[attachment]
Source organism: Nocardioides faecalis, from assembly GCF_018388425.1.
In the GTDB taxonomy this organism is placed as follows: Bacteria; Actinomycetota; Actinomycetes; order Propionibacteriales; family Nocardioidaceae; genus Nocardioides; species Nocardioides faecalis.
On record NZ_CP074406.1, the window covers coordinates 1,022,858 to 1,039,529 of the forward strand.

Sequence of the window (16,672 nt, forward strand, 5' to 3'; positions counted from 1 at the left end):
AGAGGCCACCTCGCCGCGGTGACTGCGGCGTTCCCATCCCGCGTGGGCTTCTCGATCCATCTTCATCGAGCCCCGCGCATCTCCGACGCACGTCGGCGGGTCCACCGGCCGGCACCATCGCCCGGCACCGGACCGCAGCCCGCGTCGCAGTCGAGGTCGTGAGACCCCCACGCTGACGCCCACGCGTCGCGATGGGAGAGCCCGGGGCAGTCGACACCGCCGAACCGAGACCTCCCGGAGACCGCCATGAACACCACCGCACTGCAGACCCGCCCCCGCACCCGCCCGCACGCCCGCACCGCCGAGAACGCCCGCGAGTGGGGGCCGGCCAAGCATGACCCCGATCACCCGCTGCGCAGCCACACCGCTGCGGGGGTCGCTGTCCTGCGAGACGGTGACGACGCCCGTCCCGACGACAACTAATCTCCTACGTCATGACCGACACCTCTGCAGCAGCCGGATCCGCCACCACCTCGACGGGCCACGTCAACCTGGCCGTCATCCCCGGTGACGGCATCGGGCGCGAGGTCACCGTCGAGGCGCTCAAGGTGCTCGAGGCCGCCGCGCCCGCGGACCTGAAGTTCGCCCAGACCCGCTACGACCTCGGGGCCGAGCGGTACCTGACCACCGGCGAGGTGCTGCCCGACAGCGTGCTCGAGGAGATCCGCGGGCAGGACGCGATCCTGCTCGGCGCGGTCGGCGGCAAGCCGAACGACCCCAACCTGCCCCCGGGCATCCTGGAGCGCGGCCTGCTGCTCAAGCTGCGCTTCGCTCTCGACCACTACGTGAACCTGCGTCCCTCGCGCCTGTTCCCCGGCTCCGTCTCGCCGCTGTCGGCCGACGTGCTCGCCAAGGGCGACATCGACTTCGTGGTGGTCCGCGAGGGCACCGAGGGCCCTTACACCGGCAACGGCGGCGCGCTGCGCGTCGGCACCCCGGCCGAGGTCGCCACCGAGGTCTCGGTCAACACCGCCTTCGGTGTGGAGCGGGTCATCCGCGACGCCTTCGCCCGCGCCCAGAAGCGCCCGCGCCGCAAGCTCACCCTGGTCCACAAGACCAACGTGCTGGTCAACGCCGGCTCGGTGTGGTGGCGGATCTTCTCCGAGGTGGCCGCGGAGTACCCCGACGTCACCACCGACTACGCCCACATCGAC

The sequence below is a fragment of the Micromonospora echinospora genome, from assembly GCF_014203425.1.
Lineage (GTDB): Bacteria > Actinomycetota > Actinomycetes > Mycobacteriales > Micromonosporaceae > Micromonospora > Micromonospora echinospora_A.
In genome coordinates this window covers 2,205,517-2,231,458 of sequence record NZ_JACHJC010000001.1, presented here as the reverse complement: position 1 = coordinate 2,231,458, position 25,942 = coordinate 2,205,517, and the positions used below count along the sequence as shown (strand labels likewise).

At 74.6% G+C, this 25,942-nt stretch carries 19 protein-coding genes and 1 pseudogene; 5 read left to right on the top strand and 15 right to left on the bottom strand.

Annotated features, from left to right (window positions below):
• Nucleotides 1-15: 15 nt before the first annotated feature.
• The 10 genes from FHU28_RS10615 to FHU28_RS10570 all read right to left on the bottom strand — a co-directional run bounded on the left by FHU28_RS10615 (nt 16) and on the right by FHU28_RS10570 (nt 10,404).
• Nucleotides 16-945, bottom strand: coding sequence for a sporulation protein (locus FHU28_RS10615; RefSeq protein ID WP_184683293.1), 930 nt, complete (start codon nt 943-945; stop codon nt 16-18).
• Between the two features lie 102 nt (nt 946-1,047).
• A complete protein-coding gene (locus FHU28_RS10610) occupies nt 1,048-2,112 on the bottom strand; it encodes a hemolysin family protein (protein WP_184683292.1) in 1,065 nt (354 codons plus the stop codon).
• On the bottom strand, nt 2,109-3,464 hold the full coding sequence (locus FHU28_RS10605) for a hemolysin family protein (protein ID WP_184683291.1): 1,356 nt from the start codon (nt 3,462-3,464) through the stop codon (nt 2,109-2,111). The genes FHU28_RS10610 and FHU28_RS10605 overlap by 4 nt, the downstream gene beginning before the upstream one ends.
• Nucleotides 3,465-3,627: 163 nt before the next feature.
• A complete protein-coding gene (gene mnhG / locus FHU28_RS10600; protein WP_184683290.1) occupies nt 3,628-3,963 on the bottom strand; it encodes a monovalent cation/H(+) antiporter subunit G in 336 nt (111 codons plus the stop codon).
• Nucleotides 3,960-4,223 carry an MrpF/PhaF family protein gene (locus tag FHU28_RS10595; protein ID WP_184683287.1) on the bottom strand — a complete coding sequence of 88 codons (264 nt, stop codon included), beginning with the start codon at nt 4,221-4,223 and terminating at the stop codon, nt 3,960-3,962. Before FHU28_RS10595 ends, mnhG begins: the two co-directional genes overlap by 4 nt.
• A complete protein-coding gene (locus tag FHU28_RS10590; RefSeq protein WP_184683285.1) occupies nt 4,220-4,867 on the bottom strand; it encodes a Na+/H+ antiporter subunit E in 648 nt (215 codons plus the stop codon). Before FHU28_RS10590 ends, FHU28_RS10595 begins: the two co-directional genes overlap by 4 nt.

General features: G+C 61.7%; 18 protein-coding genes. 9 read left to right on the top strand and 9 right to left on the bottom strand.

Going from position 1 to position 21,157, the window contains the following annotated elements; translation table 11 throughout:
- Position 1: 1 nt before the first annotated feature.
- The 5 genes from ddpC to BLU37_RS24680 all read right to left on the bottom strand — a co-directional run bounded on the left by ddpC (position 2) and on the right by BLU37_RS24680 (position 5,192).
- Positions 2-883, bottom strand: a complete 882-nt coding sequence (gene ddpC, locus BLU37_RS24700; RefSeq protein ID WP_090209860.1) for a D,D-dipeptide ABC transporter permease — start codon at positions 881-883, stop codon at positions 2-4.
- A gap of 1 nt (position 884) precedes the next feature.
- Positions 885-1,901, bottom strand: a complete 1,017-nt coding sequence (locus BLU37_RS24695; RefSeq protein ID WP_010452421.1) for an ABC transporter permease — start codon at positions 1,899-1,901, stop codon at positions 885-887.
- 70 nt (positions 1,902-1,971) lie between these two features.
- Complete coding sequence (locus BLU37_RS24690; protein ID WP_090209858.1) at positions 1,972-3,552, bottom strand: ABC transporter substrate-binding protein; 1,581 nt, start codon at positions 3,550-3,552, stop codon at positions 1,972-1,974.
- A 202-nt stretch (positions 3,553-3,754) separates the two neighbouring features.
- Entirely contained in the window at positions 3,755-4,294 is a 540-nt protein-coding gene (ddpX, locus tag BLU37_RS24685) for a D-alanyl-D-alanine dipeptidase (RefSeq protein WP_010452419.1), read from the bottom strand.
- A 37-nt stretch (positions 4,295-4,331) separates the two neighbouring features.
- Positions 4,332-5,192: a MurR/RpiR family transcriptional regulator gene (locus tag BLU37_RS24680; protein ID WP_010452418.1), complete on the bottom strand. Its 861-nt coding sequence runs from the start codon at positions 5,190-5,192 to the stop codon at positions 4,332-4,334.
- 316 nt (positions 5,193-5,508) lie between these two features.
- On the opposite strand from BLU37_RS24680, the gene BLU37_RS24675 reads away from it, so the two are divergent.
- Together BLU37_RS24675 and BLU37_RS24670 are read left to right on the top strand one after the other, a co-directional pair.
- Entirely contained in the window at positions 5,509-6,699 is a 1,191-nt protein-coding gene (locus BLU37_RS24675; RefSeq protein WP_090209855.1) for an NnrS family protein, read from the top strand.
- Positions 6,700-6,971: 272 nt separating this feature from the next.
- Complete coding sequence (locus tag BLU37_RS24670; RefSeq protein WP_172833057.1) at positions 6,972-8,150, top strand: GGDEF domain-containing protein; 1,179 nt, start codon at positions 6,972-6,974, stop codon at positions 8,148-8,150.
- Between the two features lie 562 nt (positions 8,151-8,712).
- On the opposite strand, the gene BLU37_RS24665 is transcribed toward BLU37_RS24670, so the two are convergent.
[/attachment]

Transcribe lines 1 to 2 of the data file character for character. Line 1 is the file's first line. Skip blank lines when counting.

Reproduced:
Source organism: Nocardioides faecalis, from assembly GCF_018388425.1.
In the GTDB taxonomy this organism is placed as follows: Bacteria; Actinomycetota; Actinomycetes; order Propionibacteriales; family Nocardioidaceae; genus Nocardioides; species Nocardioides faecalis.